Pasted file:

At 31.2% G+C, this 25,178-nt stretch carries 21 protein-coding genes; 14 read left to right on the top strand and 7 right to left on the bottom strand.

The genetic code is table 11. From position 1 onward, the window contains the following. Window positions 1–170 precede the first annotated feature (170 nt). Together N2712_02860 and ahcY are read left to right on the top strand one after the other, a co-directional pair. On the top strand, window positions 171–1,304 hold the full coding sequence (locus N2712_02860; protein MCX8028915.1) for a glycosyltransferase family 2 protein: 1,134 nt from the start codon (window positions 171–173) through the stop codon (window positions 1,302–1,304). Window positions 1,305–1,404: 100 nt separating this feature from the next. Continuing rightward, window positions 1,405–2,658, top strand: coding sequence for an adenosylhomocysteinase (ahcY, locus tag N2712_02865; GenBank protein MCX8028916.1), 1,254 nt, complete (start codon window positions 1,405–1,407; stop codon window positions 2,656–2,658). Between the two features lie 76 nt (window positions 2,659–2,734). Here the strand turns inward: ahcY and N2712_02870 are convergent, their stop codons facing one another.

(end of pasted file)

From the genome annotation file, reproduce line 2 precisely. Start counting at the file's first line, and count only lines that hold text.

The genetic code is table 11. From position 1 onward, the window contains the following. Window positions 1–170 precede the first annotated feature (170 nt). Together N2712_02860 and ahcY are read left to right on the top strand one after the other, a co-directional pair. On the top strand, window positions 171–1,304 hold the full coding sequence (locus N2712_02860; protein MCX8028915.1) for a glycosyltransferase family 2 protein: 1,134 nt from the start codon (window positions 171–173) through the stop codon (window positions 1,302–1,304). Window positions 1,305–1,404: 100 nt separating this feature from the next. Continuing rightward, window positions 1,405–2,658, top strand: coding sequence for an adenosylhomocysteinase (ahcY, locus tag N2712_02865; GenBank protein MCX8028916.1), 1,254 nt, complete (start codon window positions 1,405–1,407; stop codon window positions 2,656–2,658). Between the two features lie 76 nt (window positions 2,659–2,734). Here the strand turns inward: ahcY and N2712_02870 are convergent, their stop codons facing one another.